Burundi: UNIIB accuses Bujumbura of serious violations

Bujumbura (Burundi) – The conclusions of the United Nations Independent Investigation on Burundi (UNIIB) published on Tuesday 20 September, stimulated much attention. The report accuses Bujumbura of grave human rights violations. The UNIIB report considers that these violations can be qualified as crimes against humanity and warns against a probable genocide.

 This report is about violations and abuses of human rights committed from 15 April 2015 to 30 June 2016. Experts delegated by the UN visited Burundi from 1 to 8 March and from 13 to 17 June 2016. They were able to make a total of 227 interviews in the provinces of Bujumbura, Makamba and Gitega as well as in the Democratic Republic of Congo, Rwanda, Tanzania and Uganda with, among others, 182 refugees.

The report documented 564 cases of summary executions, assassinations, arbitrary detentions, torture and sexual violence. The group of experts who conducted this investigation accused Burundian authorities of serious human rights violations. The report points an accusing finger at security forces, often with the support of the youth movement of the ruling party, the Imbonerakure. According to the report, the victims of such acts of violence would be citizens opposed to the third term of President Pierre Nkurunziza. It indicates that people were kidnapped and held in places officially unknown like bars, residences of personalities from the party in power or the office of the ruling party CNDD-FDD. The investigation reveals 17 forms of torture and ill-treatment, including the fixing of weight to the testicles of the victim, crushing the fingers and toes with pliers, progressive burning on blowtorch or being forced to sit in acid, on broken glasses or nails.

Crimes against humanity or genocide?

Investigators indicate that some of these serious violations constitute crimes against humanity, and require independent international judicial proceedings to bring the alleged perpetrators to justice. “Given the history of the country, the danger of a genocidal crime is great, “say the UN investigators.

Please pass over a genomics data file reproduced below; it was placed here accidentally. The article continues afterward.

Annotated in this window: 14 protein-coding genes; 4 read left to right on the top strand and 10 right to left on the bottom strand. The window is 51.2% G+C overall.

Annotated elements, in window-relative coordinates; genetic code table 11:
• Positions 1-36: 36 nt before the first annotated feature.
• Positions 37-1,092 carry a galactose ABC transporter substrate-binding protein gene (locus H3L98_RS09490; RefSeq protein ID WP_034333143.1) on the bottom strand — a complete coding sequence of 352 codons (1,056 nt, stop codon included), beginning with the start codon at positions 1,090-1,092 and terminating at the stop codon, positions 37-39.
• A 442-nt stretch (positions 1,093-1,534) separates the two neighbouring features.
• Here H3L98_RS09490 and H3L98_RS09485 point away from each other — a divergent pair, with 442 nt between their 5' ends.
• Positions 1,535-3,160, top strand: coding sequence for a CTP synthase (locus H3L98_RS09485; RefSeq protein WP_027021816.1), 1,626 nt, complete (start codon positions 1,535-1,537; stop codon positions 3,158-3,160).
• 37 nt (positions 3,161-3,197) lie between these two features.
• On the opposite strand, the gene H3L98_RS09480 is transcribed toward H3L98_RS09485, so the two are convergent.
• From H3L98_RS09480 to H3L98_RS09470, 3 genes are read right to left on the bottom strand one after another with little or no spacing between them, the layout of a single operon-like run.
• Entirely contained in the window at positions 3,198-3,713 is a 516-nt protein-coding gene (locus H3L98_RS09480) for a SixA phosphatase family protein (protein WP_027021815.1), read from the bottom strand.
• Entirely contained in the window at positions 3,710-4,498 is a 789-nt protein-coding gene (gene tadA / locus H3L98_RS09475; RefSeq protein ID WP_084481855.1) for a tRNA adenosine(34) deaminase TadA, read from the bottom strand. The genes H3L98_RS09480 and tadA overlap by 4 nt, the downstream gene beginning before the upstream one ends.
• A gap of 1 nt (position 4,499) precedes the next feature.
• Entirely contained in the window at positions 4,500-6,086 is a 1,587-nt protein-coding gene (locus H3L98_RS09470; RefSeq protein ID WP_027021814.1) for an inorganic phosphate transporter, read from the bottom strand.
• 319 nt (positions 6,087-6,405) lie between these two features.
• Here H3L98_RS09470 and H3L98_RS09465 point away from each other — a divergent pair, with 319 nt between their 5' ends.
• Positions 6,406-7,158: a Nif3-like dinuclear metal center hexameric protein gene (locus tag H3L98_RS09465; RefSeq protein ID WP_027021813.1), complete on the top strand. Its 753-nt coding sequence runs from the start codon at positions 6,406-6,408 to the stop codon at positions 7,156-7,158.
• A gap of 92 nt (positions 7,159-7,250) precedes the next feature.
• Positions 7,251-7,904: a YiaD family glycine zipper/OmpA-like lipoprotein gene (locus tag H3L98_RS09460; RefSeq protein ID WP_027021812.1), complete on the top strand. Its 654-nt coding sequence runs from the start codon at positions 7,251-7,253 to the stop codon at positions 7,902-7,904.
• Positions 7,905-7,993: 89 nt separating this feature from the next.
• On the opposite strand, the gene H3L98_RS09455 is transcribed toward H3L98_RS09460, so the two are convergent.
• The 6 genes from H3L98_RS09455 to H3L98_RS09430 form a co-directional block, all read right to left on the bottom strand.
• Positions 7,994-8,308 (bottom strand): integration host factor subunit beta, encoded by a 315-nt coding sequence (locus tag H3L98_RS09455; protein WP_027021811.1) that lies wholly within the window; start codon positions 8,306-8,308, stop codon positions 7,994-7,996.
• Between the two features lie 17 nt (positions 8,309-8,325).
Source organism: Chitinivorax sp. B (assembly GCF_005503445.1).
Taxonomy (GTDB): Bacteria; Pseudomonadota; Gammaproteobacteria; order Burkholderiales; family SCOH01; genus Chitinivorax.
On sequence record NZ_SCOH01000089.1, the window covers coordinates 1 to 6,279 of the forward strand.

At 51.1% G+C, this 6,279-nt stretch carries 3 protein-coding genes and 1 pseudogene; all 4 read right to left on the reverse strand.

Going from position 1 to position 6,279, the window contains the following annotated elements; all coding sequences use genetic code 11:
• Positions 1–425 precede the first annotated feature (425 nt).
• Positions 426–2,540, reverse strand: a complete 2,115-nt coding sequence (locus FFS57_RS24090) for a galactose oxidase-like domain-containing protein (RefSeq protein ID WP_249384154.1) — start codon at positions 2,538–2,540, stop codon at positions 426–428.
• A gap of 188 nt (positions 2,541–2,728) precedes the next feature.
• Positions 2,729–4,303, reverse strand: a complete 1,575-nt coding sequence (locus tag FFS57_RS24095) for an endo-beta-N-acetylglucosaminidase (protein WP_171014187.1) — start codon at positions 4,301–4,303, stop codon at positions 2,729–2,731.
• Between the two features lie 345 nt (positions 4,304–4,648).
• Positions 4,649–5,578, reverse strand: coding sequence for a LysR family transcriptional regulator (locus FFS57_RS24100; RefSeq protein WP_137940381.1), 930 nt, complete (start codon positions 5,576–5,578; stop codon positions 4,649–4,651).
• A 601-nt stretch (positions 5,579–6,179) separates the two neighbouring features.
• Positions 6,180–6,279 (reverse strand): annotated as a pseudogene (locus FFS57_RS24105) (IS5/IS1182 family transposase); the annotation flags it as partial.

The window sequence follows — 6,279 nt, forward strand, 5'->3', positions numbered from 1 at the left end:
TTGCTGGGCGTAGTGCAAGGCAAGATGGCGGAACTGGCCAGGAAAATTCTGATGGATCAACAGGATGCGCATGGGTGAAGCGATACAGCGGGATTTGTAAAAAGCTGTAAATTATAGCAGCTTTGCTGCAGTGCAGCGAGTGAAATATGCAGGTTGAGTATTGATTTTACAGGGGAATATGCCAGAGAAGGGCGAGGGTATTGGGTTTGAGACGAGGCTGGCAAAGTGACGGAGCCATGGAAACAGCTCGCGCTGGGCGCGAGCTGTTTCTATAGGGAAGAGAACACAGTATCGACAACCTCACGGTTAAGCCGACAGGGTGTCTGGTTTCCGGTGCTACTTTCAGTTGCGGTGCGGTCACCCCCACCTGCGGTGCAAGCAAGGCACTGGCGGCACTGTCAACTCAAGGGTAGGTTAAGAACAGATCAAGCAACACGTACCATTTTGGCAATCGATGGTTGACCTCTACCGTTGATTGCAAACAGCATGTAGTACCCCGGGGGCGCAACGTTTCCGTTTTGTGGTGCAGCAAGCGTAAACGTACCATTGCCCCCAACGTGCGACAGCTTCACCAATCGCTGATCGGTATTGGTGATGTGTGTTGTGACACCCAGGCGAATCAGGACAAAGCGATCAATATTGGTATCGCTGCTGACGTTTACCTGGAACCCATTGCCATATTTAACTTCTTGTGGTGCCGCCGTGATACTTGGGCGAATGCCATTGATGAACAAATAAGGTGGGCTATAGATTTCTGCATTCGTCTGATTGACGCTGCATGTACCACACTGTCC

The report also highlights the muzzling of journalists, members of civil society organizations and defenders of human rights. According to these investigators, their conclusions want to bring the government of Burundi, the African Union, the UN Council of Human Rights, the Security Council and other international actors to adopt strong measures to preserve the achievements of the Arusha Agreement which allowed Burundi to experience a long period of peace. These include the immediate establishment of an international commission of inquiry and the reviewing of the membership of Burundi to the Council of Human Rights.

Since the creation of the Council 10 years ago, this is the first time that a UN organization proposes to exclude a member of the Council. The report also proposes a possible invocation of Chapter VII of the Charter of Nations, if the violations persist, and if the government continues not to comply with resolution 2303 of the Security Council, authorizing the deployment of a UN police force. The UN investigators finally ask the African Union and the UN for a gradual withdrawal of Burundian troops from peacekeeping missions, if the situation goes on.

Continue reading on Iwacu (Burundi)

By Pierre Emmanuel Ngendakumana